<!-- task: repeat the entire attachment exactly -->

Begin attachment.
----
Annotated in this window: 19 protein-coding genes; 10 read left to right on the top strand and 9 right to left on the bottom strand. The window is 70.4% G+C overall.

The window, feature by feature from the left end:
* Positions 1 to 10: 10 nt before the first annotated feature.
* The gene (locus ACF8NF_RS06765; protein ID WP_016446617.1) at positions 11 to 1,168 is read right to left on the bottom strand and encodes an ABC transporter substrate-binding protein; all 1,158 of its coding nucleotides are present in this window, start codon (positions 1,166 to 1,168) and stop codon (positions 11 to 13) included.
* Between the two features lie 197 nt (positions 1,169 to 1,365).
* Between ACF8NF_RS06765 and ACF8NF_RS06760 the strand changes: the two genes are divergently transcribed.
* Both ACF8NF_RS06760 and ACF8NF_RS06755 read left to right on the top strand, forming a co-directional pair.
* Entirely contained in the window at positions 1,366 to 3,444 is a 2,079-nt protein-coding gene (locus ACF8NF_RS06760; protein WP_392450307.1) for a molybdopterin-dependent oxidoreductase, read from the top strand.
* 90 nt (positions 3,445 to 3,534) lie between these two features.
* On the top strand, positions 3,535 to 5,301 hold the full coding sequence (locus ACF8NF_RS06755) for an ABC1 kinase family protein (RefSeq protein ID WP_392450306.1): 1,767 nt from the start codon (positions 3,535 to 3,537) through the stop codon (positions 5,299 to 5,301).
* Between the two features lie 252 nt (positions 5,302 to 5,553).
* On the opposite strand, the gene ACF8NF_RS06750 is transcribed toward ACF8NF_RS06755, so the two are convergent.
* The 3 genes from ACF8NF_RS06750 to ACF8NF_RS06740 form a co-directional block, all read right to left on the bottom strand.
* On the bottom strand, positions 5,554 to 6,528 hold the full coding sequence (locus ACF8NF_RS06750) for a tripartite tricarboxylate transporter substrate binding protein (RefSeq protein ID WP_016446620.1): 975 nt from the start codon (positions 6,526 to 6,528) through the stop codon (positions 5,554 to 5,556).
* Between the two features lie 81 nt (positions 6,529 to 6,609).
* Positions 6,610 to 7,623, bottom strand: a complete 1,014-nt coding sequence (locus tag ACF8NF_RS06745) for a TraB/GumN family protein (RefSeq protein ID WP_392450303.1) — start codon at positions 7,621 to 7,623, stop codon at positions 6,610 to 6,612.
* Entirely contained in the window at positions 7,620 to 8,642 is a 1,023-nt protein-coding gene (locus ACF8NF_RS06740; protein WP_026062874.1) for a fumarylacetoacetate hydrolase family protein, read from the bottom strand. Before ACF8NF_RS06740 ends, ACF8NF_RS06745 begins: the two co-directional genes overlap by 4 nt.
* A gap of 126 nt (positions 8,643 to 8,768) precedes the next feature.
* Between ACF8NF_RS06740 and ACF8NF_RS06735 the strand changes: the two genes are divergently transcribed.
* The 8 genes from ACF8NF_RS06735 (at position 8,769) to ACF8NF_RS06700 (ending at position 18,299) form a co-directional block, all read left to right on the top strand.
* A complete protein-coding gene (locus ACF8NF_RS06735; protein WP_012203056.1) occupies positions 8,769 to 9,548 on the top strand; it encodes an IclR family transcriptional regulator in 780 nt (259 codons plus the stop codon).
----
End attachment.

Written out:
Annotated in this window: 19 protein-coding genes; 10 read left to right on the top strand and 9 right to left on the bottom strand. The window is 70.4% G+C overall.

The window, feature by feature from the left end:
* Positions 1 to 10: 10 nt before the first annotated feature.
* The gene (locus ACF8NF_RS06765; protein ID WP_016446617.1) at positions 11 to 1,168 is read right to left on the bottom strand and encodes an ABC transporter substrate-binding protein; all 1,158 of its coding nucleotides are present in this window, start codon (positions 1,166 to 1,168) and stop codon (positions 11 to 13) included.
* Between the two features lie 197 nt (positions 1,169 to 1,365).
* Between ACF8NF_RS06765 and ACF8NF_RS06760 the strand changes: the two genes are divergently transcribed.
* Both ACF8NF_RS06760 and ACF8NF_RS06755 read left to right on the top strand, forming a co-directional pair.
* Entirely contained in the window at positions 1,366 to 3,444 is a 2,079-nt protein-coding gene (locus ACF8NF_RS06760; protein WP_392450307.1) for a molybdopterin-dependent oxidoreductase, read from the top strand.
* 90 nt (positions 3,445 to 3,534) lie between these two features.
* On the top strand, positions 3,535 to 5,301 hold the full coding sequence (locus ACF8NF_RS06755) for an ABC1 kinase family protein (RefSeq protein ID WP_392450306.1): 1,767 nt from the start codon (positions 3,535 to 3,537) through the stop codon (positions 5,299 to 5,301).
* Between the two features lie 252 nt (positions 5,302 to 5,553).
* On the opposite strand, the gene ACF8NF_RS06750 is transcribed toward ACF8NF_RS06755, so the two are convergent.
* The 3 genes from ACF8NF_RS06750 to ACF8NF_RS06740 form a co-directional block, all read right to left on the bottom strand.
* On the bottom strand, positions 5,554 to 6,528 hold the full coding sequence (locus ACF8NF_RS06750) for a tripartite tricarboxylate transporter substrate binding protein (RefSeq protein ID WP_016446620.1): 975 nt from the start codon (positions 6,526 to 6,528) through the stop codon (positions 5,554 to 5,556).
* Between the two features lie 81 nt (positions 6,529 to 6,609).
* Positions 6,610 to 7,623, bottom strand: a complete 1,014-nt coding sequence (locus tag ACF8NF_RS06745) for a TraB/GumN family protein (RefSeq protein ID WP_392450303.1) — start codon at positions 7,621 to 7,623, stop codon at positions 6,610 to 6,612.
* Entirely contained in the window at positions 7,620 to 8,642 is a 1,023-nt protein-coding gene (locus ACF8NF_RS06740; protein WP_026062874.1) for a fumarylacetoacetate hydrolase family protein, read from the bottom strand. Before ACF8NF_RS06740 ends, ACF8NF_RS06745 begins: the two co-directional genes overlap by 4 nt.
* A gap of 126 nt (positions 8,643 to 8,768) precedes the next feature.
* Between ACF8NF_RS06740 and ACF8NF_RS06735 the strand changes: the two genes are divergently transcribed.
* The 8 genes from ACF8NF_RS06735 (at position 8,769) to ACF8NF_RS06700 (ending at position 18,299) form a co-directional block, all read left to right on the top strand.
* A complete protein-coding gene (locus ACF8NF_RS06735; protein WP_012203056.1) occupies positions 8,769 to 9,548 on the top strand; it encodes an IclR family transcriptional regulator in 780 nt (259 codons plus the stop codon).